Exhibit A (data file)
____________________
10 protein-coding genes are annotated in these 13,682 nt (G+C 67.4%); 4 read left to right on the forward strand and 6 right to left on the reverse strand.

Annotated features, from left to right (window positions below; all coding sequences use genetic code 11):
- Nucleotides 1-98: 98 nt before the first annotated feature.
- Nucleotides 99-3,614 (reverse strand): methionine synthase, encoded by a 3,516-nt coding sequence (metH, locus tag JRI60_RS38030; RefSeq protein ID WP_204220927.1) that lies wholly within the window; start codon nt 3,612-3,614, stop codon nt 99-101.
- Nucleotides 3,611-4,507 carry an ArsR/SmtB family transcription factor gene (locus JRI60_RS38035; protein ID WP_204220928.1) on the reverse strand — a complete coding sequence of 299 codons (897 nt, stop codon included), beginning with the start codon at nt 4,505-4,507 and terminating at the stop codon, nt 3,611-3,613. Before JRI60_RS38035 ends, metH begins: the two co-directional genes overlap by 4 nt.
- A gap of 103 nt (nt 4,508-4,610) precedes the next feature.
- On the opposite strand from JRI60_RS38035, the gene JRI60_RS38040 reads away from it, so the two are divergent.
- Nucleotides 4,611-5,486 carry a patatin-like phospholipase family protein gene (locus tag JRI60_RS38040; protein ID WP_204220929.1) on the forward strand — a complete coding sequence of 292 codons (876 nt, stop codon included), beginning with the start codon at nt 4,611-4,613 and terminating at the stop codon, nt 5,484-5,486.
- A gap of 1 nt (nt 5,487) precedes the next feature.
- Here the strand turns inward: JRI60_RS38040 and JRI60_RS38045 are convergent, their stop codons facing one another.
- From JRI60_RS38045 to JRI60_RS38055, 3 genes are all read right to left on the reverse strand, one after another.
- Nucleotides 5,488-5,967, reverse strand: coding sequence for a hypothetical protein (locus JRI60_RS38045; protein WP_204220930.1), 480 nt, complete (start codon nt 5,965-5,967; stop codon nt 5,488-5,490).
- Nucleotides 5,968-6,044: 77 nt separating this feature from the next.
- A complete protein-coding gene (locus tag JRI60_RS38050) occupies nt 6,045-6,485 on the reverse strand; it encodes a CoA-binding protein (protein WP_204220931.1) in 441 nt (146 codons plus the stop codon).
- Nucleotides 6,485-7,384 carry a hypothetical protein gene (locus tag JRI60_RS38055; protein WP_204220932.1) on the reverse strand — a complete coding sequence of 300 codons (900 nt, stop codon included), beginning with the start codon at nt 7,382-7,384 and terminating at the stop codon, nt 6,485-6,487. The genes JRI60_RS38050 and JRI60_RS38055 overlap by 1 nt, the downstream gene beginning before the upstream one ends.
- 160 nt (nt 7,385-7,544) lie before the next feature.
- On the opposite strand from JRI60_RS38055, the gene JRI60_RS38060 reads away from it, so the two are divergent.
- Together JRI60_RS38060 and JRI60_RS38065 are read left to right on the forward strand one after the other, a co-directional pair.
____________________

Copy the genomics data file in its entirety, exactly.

10 protein-coding genes are annotated in these 13,682 nt (G+C 67.4%); 4 read left to right on the forward strand and 6 right to left on the reverse strand.

Annotated features, from left to right (window positions below; all coding sequences use genetic code 11):
- Nucleotides 1-98: 98 nt before the first annotated feature.
- Nucleotides 99-3,614 (reverse strand): methionine synthase, encoded by a 3,516-nt coding sequence (metH, locus tag JRI60_RS38030; RefSeq protein ID WP_204220927.1) that lies wholly within the window; start codon nt 3,612-3,614, stop codon nt 99-101.
- Nucleotides 3,611-4,507 carry an ArsR/SmtB family transcription factor gene (locus JRI60_RS38035; protein ID WP_204220928.1) on the reverse strand — a complete coding sequence of 299 codons (897 nt, stop codon included), beginning with the start codon at nt 4,505-4,507 and terminating at the stop codon, nt 3,611-3,613. Before JRI60_RS38035 ends, metH begins: the two co-directional genes overlap by 4 nt.
- A gap of 103 nt (nt 4,508-4,610) precedes the next feature.
- On the opposite strand from JRI60_RS38035, the gene JRI60_RS38040 reads away from it, so the two are divergent.
- Nucleotides 4,611-5,486 carry a patatin-like phospholipase family protein gene (locus tag JRI60_RS38040; protein ID WP_204220929.1) on the forward strand — a complete coding sequence of 292 codons (876 nt, stop codon included), beginning with the start codon at nt 4,611-4,613 and terminating at the stop codon, nt 5,484-5,486.
- A gap of 1 nt (nt 5,487) precedes the next feature.
- Here the strand turns inward: JRI60_RS38040 and JRI60_RS38045 are convergent, their stop codons facing one another.
- From JRI60_RS38045 to JRI60_RS38055, 3 genes are all read right to left on the reverse strand, one after another.
- Nucleotides 5,488-5,967, reverse strand: coding sequence for a hypothetical protein (locus JRI60_RS38045; protein WP_204220930.1), 480 nt, complete (start codon nt 5,965-5,967; stop codon nt 5,488-5,490).
- Nucleotides 5,968-6,044: 77 nt separating this feature from the next.
- A complete protein-coding gene (locus tag JRI60_RS38050) occupies nt 6,045-6,485 on the reverse strand; it encodes a CoA-binding protein (protein WP_204220931.1) in 441 nt (146 codons plus the stop codon).
- Nucleotides 6,485-7,384 carry a hypothetical protein gene (locus tag JRI60_RS38055; protein WP_204220932.1) on the reverse strand — a complete coding sequence of 300 codons (900 nt, stop codon included), beginning with the start codon at nt 7,382-7,384 and terminating at the stop codon, nt 6,485-6,487. The genes JRI60_RS38050 and JRI60_RS38055 overlap by 1 nt, the downstream gene beginning before the upstream one ends.
- 160 nt (nt 7,385-7,544) lie before the next feature.
- On the opposite strand from JRI60_RS38055, the gene JRI60_RS38060 reads away from it, so the two are divergent.
- Together JRI60_RS38060 and JRI60_RS38065 are read left to right on the forward strand one after the other, a co-directional pair.